Nathan George Horwitt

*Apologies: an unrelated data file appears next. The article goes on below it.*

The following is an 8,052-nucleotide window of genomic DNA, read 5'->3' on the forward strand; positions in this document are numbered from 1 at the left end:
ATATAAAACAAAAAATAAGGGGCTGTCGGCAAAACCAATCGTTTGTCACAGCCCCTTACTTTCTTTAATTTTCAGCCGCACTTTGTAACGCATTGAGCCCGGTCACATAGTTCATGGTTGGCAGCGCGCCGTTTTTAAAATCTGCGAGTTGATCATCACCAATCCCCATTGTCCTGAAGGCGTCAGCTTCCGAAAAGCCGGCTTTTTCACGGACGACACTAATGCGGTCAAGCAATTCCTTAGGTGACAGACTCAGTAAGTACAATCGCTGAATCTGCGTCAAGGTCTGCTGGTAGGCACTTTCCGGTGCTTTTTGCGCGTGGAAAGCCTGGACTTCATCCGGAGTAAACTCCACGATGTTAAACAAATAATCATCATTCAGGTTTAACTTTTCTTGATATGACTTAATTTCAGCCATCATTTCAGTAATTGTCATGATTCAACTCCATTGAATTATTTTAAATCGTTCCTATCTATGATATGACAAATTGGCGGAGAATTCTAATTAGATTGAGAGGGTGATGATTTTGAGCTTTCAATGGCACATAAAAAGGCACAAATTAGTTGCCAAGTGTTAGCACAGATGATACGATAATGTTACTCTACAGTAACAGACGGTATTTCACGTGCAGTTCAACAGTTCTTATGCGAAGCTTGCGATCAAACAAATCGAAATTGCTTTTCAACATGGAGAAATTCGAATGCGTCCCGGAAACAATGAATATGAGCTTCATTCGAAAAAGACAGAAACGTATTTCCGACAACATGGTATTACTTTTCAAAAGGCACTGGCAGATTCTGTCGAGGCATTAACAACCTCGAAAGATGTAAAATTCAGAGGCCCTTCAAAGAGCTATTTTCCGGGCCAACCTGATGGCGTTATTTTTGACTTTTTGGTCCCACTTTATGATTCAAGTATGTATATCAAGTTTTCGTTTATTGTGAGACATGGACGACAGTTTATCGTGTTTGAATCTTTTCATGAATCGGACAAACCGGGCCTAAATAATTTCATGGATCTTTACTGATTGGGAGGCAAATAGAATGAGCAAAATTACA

Nathan George Horwitt was an American industrial designer. He is most renowned for his Museum watch, which featured a black dial with a single silver circle situated at 12 o'clock; the Museum watch is part of the permanent collection of New York's Museum of Modern Art. The watch was intended to suggest the most ancient form of keeping time. Horwitt was born c. 1898 in Russia and emigrated to the United States as a child, where he attended the City College of New York and New York University. He attended the Art Students League of New York and served in the United States Army during World War I, he was hired as an advertising copywriter by the pharmaceutical firm E. R. Company. Horwitt was promoted to become the firm's director of advertising; the firm of Design Engineers in Manhattan was established by Horwitt in the late 1920s, a company that lasted for three years. After that he developed patents. In the 1960s and 1970s, Horwitt ran an organic farm in Massachusetts. Among Horwitt's designs were the Beta chair, featured in the collection of the Brooklyn Museum.